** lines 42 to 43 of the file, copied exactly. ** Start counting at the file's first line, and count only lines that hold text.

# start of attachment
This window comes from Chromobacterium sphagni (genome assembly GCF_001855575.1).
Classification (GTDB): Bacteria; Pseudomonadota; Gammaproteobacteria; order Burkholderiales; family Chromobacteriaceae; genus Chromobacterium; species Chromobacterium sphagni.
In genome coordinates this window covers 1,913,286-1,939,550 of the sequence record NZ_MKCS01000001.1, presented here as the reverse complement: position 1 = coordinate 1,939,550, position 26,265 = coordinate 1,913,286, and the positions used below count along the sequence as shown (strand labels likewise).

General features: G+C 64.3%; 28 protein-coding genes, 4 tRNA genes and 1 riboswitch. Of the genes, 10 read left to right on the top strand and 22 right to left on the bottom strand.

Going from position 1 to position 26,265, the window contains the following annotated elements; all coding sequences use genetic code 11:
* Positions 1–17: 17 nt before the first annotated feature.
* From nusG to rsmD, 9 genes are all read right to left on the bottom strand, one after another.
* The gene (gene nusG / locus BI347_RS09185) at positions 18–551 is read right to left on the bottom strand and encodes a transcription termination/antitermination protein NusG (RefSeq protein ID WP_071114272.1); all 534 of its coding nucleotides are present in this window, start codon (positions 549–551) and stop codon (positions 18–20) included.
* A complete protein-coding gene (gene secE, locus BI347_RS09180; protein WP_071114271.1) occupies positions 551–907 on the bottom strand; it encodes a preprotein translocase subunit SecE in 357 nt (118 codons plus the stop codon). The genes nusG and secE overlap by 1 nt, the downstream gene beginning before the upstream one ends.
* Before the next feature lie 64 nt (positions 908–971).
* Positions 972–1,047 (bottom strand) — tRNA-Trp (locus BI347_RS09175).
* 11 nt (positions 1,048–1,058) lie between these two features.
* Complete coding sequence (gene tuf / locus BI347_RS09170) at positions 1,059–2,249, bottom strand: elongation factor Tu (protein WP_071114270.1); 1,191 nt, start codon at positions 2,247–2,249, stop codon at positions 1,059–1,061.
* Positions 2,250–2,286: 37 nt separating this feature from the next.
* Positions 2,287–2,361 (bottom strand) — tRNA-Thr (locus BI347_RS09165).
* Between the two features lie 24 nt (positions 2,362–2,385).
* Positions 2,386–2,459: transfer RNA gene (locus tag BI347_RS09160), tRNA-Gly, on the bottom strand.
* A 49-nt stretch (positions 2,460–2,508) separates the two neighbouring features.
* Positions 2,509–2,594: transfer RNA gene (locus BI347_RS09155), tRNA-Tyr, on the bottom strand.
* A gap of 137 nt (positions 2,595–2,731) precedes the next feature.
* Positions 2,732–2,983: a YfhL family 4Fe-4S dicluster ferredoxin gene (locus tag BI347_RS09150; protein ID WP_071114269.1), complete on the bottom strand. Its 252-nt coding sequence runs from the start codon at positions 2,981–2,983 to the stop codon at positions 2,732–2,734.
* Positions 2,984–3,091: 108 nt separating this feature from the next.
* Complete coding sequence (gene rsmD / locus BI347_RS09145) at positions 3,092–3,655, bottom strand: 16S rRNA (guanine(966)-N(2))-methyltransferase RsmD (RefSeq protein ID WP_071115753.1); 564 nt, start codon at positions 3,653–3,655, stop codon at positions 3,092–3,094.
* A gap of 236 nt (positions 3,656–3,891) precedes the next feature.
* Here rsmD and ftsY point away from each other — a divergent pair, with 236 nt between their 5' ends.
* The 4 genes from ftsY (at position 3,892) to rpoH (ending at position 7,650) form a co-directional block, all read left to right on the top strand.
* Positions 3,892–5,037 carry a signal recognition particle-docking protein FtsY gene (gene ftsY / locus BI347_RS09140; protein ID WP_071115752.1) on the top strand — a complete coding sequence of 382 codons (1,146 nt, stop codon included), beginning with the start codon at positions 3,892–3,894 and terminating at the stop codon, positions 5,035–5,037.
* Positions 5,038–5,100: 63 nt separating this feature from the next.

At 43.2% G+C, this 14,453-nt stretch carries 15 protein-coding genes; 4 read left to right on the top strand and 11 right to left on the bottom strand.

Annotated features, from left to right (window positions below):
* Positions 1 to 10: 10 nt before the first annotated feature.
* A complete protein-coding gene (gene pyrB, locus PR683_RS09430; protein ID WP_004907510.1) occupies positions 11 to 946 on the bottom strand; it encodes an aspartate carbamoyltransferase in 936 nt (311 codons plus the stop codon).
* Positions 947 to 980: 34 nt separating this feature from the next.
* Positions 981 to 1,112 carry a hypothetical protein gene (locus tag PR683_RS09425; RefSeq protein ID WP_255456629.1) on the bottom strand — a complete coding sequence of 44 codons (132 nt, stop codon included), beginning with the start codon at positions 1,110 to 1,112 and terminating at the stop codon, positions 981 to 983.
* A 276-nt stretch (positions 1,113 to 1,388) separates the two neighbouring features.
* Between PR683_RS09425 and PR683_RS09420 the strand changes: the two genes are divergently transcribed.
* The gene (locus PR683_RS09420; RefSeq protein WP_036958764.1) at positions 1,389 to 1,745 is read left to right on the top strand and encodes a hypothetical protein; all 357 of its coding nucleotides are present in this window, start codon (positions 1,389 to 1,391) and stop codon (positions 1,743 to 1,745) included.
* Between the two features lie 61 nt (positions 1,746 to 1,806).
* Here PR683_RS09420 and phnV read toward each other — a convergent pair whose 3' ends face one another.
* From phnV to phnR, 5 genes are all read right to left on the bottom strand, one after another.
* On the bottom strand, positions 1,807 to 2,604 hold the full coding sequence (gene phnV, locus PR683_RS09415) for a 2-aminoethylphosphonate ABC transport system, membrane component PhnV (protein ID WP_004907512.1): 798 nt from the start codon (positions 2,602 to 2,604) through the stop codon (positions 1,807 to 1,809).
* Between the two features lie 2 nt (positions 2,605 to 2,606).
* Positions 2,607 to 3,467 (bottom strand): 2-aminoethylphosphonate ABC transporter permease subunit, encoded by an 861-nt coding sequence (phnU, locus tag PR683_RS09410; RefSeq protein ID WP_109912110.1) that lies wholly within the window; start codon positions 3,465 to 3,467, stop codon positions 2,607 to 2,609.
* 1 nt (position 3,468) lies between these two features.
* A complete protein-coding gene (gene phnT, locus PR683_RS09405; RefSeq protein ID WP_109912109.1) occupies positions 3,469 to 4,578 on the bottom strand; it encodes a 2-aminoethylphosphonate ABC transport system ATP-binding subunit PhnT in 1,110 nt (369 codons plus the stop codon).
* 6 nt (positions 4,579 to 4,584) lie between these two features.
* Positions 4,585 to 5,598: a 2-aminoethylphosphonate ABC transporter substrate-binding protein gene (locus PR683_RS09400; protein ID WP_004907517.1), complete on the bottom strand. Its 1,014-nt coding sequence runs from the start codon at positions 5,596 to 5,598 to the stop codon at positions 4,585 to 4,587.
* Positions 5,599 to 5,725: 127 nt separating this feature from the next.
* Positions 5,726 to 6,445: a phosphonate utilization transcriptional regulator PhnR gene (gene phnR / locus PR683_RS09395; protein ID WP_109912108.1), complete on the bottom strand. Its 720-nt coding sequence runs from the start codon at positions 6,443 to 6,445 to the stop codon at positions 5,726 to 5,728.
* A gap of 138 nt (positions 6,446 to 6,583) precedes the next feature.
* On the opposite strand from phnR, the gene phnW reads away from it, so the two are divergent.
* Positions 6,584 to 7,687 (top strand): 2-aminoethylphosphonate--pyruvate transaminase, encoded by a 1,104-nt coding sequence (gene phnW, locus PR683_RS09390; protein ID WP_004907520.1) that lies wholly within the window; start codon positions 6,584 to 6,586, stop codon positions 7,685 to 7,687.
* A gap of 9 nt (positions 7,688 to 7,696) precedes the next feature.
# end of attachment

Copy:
* Between the two features lie 2 nt (positions 2,605 to 2,606).
* Positions 2,607 to 3,467 (bottom strand): 2-aminoethylphosphonate ABC transporter permease subunit, encoded by an 861-nt coding sequence (phnU, locus tag PR683_RS09410; RefSeq protein ID WP_109912110.1) that lies wholly within the window; start codon positions 3,465 to 3,467, stop codon positions 2,607 to 2,609.